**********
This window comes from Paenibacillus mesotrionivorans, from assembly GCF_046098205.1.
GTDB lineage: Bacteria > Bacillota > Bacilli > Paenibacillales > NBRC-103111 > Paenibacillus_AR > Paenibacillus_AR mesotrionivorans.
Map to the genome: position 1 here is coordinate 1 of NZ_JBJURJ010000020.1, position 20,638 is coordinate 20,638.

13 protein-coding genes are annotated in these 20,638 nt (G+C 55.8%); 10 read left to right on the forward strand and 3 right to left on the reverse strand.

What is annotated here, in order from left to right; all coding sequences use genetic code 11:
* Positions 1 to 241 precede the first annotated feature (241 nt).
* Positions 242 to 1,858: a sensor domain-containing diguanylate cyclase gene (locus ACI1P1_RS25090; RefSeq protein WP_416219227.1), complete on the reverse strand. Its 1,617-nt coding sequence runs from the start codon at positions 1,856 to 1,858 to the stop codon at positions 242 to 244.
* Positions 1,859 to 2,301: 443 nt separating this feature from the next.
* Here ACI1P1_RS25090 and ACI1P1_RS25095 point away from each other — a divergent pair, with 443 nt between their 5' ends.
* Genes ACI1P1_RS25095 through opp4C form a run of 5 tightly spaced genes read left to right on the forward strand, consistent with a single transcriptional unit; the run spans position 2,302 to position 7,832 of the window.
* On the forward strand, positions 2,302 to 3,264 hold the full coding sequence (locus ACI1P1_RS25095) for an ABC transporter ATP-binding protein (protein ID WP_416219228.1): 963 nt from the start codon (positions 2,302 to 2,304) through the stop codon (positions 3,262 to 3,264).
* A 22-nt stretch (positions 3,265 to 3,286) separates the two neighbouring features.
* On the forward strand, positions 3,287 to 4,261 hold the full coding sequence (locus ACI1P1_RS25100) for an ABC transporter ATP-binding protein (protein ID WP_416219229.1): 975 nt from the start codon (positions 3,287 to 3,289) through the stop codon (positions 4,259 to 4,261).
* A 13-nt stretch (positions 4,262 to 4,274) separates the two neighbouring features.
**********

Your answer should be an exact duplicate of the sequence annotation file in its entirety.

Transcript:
This window comes from Paenibacillus mesotrionivorans, from assembly GCF_046098205.1.
GTDB lineage: Bacteria > Bacillota > Bacilli > Paenibacillales > NBRC-103111 > Paenibacillus_AR > Paenibacillus_AR mesotrionivorans.
Map to the genome: position 1 here is coordinate 1 of NZ_JBJURJ010000020.1, position 20,638 is coordinate 20,638.

13 protein-coding genes are annotated in these 20,638 nt (G+C 55.8%); 10 read left to right on the forward strand and 3 right to left on the reverse strand.

What is annotated here, in order from left to right; all coding sequences use genetic code 11:
* Positions 1 to 241 precede the first annotated feature (241 nt).
* Positions 242 to 1,858: a sensor domain-containing diguanylate cyclase gene (locus ACI1P1_RS25090; RefSeq protein WP_416219227.1), complete on the reverse strand. Its 1,617-nt coding sequence runs from the start codon at positions 1,856 to 1,858 to the stop codon at positions 242 to 244.
* Positions 1,859 to 2,301: 443 nt separating this feature from the next.
* Here ACI1P1_RS25090 and ACI1P1_RS25095 point away from each other — a divergent pair, with 443 nt between their 5' ends.
* Genes ACI1P1_RS25095 through opp4C form a run of 5 tightly spaced genes read left to right on the forward strand, consistent with a single transcriptional unit; the run spans position 2,302 to position 7,832 of the window.
* On the forward strand, positions 2,302 to 3,264 hold the full coding sequence (locus ACI1P1_RS25095) for an ABC transporter ATP-binding protein (protein ID WP_416219228.1): 963 nt from the start codon (positions 2,302 to 2,304) through the stop codon (positions 3,262 to 3,264).
* A 22-nt stretch (positions 3,265 to 3,286) separates the two neighbouring features.
* On the forward strand, positions 3,287 to 4,261 hold the full coding sequence (locus ACI1P1_RS25100) for an ABC transporter ATP-binding protein (protein ID WP_416219229.1): 975 nt from the start codon (positions 3,287 to 3,289) through the stop codon (positions 4,259 to 4,261).
* A 13-nt stretch (positions 4,262 to 4,274) separates the two neighbouring features.